Statistics from the American Psychological Association show that 40 to 50% of first marriages in the United States end in divorce. The divorce rates for second marriages rise to 60%. Whether you are married, cohabiting with, or dating someone, various factors cause problems to arise. Often, though not always, they can be resolved. A common factor that is rarely named is called “mind reading.” According to Judith S. Beck (1995), an eminent cognitive behavioral psychologist, mind reading is a cognitive distortion in which someone believes they know what someone is thinking and reacts accordingly. In simple words, mind reading is the assumption that you can understand someone’s state of mind from their words or actions. Therefore, the mistake most partners make is to assume that they know what the other is thinking, making assumptions about their intentions based on observations or their own feelings. Mind reading can cause irritation and even anger within a relationship or marriage and it will certainly cause problems with communication. Thus, its no surprise that most conflicts start when partners make assumptions about what the other is thinking in a particular situation.

Many relationship issues begin as minor issues. These issues cause small irritations that, when left unaddressed, grow into resentment. Mind reading causes many communication problems because it can leave both partners vulnerable to anger and resentment. Stop assuming you know what your partner is thinking and just ask. Once couples start asking each other what they are thinking or what they meant by something, there is no space for misunderstandings. This doesn’t guarantee that partners will never fight, but they can positively reinforce their relationship with good communication and understanding. After all, if couples are addressing their problems with mind reading, they have already solved one of the top communication issues that lead to divorce.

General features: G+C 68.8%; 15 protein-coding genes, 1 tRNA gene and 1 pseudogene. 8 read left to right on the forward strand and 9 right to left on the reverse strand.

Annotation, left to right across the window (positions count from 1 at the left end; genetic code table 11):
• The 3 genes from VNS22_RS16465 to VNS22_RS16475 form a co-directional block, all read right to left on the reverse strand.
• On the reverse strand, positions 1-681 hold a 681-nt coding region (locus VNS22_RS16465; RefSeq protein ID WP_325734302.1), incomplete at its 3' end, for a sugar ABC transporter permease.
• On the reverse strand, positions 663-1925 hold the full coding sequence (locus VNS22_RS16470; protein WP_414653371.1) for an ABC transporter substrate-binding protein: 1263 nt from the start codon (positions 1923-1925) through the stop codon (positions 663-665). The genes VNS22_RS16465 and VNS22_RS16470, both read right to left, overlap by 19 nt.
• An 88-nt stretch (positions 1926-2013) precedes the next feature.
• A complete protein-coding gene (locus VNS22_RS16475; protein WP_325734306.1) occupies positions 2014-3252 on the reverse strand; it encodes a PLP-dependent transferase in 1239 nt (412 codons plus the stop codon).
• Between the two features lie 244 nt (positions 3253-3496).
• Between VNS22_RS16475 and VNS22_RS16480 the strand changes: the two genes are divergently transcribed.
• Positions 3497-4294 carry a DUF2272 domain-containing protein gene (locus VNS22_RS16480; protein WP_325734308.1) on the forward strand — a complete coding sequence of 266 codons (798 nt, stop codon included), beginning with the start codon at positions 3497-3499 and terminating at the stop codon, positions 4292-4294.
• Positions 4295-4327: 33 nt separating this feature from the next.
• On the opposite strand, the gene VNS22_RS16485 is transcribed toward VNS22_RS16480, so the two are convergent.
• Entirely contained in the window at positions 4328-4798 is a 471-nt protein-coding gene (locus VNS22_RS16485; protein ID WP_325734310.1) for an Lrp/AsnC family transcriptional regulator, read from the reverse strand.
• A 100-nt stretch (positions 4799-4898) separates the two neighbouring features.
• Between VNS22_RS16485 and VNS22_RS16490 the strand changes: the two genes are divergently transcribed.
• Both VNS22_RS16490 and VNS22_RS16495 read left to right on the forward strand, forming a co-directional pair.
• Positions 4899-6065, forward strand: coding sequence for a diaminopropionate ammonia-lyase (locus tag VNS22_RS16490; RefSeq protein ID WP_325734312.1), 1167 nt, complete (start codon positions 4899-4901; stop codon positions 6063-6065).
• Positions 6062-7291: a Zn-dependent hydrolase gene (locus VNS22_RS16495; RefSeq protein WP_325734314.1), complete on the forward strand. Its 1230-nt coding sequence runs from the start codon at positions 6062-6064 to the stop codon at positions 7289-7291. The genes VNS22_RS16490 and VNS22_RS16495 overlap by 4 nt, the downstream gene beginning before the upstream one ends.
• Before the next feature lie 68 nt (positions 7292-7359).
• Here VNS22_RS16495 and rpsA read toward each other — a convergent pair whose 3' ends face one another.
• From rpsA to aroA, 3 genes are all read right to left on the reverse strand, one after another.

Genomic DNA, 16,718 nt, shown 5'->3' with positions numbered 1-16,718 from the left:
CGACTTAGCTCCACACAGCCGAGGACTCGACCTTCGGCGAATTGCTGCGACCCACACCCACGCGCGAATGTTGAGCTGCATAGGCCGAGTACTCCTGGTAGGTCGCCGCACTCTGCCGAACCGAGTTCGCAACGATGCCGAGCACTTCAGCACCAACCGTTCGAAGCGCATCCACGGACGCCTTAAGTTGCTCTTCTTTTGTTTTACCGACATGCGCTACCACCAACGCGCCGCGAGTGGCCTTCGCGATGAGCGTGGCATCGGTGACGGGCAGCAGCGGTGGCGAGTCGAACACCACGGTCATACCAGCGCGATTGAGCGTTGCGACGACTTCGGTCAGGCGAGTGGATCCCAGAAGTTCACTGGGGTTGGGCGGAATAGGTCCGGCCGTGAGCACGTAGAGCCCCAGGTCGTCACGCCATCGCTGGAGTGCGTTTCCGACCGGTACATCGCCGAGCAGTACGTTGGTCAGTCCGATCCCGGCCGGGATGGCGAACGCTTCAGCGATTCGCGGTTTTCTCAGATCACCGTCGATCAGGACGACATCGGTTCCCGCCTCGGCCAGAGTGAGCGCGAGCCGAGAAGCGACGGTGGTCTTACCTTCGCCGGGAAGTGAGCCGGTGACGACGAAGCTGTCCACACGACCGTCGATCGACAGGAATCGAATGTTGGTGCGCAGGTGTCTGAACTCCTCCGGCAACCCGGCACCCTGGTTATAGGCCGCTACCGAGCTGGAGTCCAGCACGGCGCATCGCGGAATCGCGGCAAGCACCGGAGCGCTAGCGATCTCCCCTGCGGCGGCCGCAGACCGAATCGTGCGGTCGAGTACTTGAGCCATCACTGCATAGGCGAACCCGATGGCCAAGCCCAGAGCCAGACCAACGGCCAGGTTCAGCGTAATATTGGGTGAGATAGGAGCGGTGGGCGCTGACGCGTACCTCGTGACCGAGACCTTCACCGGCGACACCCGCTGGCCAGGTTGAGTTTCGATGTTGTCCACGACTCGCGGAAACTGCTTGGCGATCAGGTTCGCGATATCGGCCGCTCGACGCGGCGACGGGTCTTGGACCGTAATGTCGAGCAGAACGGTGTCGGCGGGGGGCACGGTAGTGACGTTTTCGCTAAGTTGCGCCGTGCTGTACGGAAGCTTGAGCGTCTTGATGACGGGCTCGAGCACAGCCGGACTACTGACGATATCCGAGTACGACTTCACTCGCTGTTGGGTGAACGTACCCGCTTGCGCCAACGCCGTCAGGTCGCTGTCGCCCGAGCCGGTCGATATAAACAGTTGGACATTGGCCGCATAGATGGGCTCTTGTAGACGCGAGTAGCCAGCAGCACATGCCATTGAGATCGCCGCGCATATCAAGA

Another type of mind reading is believing that our partners should know what we are thinking. Basically, we expect our partners to be mind readers. In this situation, we tend to believe that our partners ought to know what we want, how we want it, and when. Most of the time, we are left feeling disappointed and angry. Again, the way to solve this is by communicating with your partner and just telling them.

Five myths.

Myth 1:

People believe that if something that might hurt the other person, is better to be said without the exact words, or without directly saying it. The truth is, this is not a better way to communicate a message. Being vague will leave your partner confused and left to come up with their own interpretation of the message, which could be worse than intended. Mixed messages and hidden meanings will leave a bitter taste. Therefore, it is important to say everything you have to say.

Myth 2:

People think that mind reading is romantic. This way of thinking usually comes from movies and novels where partners complete each other’s sentences. The truth is that even a partner who loves you cannot guess your innate desires. The most romantic thing is expressing your desires to your partner and having them hear you and offer you what you expressed with your words.

Myth 3:

People think that their partners know their needs. This is false. Yes, when relationships grow, partners grow close together and understand each other better. However, we as human beings also tend to grow and change as individuals. There is no way your partner can you’re your exact needs and deliver what we need at the time we need it. We must communicate and verbally express our needs every time we need something and help our partners make it happen.

Myth 4:

Another common myth people tend to believe is that dropping hints should be enough for your partner to know what you are feeling or thinking at that moment. Being direct and asking for things is easier than wasting time and energy hinting at something then experiencing disappointment.

Myth 5:

Last but not least, we sometimes tend to assign meaning to our partners’ actions. Instead of creating your own reason why your partner did what they did, which is most often much worse than the truth, we should just sit down and ask them about it.

Mind reading issues in relationships.

It is a well-observed phenomenon that unhappy couples have the tendency to attribute their problems to their partner’s character flaws. This negative thinking leads to viewing even normal behavior as negative. Over time, partners are more and more likely to blame each other for the problems that arise. Once this pattern becomes a habit, improving your relationship becomes practically impossible. When we mind read, we tend to perceive ourselves as innocent, making ourselves feel defensive because we think that our partners are out to get us. By feeling that we are innocent, we fail to accept our responsibility for our problems. This way of thinking makes us view our partners in a more negative way, which leads to distrust and low satisfaction in the relationship. Changing this way of thinking, from negative to positive, does not mean accepting everything or doing unrealistic positive thinking, but shoving your problems under the rug only leads to more damage.